Canoeing– Day 17
The main objectives for my boat based challenges (canoeing, sailing and rowing) are firstly not to drown and secondly, not to capsize. Capsizing into the sea, in itself, isn't the worst thing that could happen but capsizing and then attempting to haul myself back into the boat, in the tightest fitting wetsuit known to man, in front of a group of strangers, is in the top 3 indignities which I am looking to avoid during this whole thing.
This was fresh in my mind as I made mental post-it notes driving down to Porthpean Beach to meet Kevin, the instructor at St Austell Canoe Club. He made the introductions and I was delighted to see a familiar face there, who was also having a go for the first time. Paperwork done, I went to my car to get into my wetsuit. After my Stand Up Paddle challenge, I chucked the wetsuit into the garage, where it usually festers until the next time I pluck up the courage to go back in the sea. I had obviously forgotten that I was now a professional athlete and need to take care of my stuff. I dusted off the cobwebs and then spent a good five minutes fighting to get into the damn thing.
Once in, I waddled my way over to the boat area, where I was given a life jacket and what can only be described as a fetching, waterproof kilt (or splashback). Whilst Kevin was explaining what it did, I was just thinking, whatever, it hides my bum! We had a quick briefing and then lugged the boats down to the beach. Kevin told me how to hold the paddle and how to sit in the boat. What Kevin didn't know is that I have already canoed a couple of years ago on my friend, Kat's hen party. Essentially, what happened was that at one point, as we moored up to the pub pontoon, we were accosted by a group of stags, who encouraged us to line up the boats. I was in the middle of the pack, when two alcohol-fuelled stags raced each other along the raft of boats, my paddle was sent flying into my face, causing a full-on nosebleed. I, therefore, viewed the paddle as my potential foe, to be treated with respect.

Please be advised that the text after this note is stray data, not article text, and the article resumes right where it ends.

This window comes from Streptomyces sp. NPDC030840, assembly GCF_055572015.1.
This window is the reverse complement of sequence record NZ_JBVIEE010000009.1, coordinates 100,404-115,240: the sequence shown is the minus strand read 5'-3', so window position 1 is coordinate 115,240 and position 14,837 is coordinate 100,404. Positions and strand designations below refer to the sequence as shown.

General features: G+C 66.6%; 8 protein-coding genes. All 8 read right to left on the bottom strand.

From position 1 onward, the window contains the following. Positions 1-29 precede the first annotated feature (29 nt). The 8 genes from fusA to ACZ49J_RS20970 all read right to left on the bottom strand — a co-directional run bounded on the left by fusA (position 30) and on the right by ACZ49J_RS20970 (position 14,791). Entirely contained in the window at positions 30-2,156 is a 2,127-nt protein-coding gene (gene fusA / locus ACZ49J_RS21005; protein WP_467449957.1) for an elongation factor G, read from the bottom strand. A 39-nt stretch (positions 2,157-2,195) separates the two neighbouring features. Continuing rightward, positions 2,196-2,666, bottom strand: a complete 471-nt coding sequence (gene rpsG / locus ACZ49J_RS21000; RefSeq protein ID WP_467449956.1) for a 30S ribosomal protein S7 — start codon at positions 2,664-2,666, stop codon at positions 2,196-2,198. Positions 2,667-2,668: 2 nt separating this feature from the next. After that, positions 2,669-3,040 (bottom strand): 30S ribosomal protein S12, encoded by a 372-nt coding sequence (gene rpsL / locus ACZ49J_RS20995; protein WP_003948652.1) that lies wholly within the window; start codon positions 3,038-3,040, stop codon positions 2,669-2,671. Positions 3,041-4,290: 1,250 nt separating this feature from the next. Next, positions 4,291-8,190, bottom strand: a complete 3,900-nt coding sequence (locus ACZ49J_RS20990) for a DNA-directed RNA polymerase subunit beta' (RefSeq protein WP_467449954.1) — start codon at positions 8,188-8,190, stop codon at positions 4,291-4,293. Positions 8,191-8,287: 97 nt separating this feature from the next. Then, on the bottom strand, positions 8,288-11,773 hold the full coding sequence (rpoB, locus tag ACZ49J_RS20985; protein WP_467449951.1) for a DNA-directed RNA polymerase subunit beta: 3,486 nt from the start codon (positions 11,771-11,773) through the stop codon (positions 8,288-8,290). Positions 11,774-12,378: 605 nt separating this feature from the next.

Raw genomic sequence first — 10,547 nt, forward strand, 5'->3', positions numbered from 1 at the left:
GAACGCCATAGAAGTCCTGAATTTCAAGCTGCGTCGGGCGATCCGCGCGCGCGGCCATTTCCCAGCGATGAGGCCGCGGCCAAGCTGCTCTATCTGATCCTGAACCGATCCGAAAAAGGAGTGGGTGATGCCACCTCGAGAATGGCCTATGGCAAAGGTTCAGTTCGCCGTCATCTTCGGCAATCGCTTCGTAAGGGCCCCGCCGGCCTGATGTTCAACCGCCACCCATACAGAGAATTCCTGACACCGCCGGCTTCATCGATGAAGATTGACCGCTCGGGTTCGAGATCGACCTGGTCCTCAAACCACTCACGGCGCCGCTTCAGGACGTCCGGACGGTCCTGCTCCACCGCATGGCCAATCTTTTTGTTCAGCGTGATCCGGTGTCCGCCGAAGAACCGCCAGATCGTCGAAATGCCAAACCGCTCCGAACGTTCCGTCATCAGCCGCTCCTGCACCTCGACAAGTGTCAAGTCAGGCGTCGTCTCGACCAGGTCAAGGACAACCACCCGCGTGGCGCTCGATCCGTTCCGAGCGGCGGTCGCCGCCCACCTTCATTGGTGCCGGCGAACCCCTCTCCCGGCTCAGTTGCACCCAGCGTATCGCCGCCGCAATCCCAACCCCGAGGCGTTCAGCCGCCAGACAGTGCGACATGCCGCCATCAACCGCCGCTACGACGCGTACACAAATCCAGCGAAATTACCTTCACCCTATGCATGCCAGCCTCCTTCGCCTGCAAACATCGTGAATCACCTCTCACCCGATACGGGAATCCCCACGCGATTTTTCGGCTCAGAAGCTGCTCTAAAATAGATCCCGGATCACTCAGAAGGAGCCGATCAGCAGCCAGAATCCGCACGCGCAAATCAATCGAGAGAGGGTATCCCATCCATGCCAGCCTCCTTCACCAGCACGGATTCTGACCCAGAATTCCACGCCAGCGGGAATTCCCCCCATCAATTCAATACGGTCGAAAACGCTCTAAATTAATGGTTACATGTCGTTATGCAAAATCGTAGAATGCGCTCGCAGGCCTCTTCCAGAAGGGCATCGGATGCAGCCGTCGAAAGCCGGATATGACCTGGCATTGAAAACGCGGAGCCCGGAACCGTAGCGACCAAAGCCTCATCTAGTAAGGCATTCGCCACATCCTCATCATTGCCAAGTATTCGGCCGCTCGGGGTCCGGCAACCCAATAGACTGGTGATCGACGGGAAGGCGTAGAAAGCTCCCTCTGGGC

I managed to get in the water without capsizing, thankfully, as there were a number of families enjoying the remnants of the evening and we all know kids can be cruel. The launch was successfully accomplished. I can’t tell you what a great feeling it was, bobbing around in the little boat, surrounded by the most beautiful stretch of coast. Then the whole club, about 20 boats, paddled a couple of inlets down on to Charlestown. I can’t say that the paddling wasn’t hard on the arms, but it was well worth the effort.
At Charlestown, we all paddled into the harbour and were greeted by a dozen teenagers bombing off the side of the harbour wall. As they got more confident, they started to take a run and then bomb, hoping to hit one of our boats. It was all done in good jest, but I had my objectives in mind and was not going to let one of those lemmings ruin it, so I swiftly made my way back out to sea.
Canoeing back was much easier, as we had the wind behind us. This gave me a chance for leisurely chats with a number of the group. Again, all ages and all abilities and it seemed like a very friendly and social club. Once we got back to the beach, we had a good half hour of what I can only describe as “titting about.” There was titting about with balls, titting about by standing up and then the dreaded titting about in a raft formation. This tapped directly into the fears of capsizing and nosebleeds but I wasn’t going to wimp out. I lined my boat up and clung to my neighbours’ boats for dear life, as races went on up and down, before one competitor would fall into the sea. It was the best team bonding I’ve seen so far.
After saying my goodbyes, I left the rest of the club to enjoy a BBQ in the field, whilst I went back to my car and repeated the bout with my wetsuit; my new nemesis.
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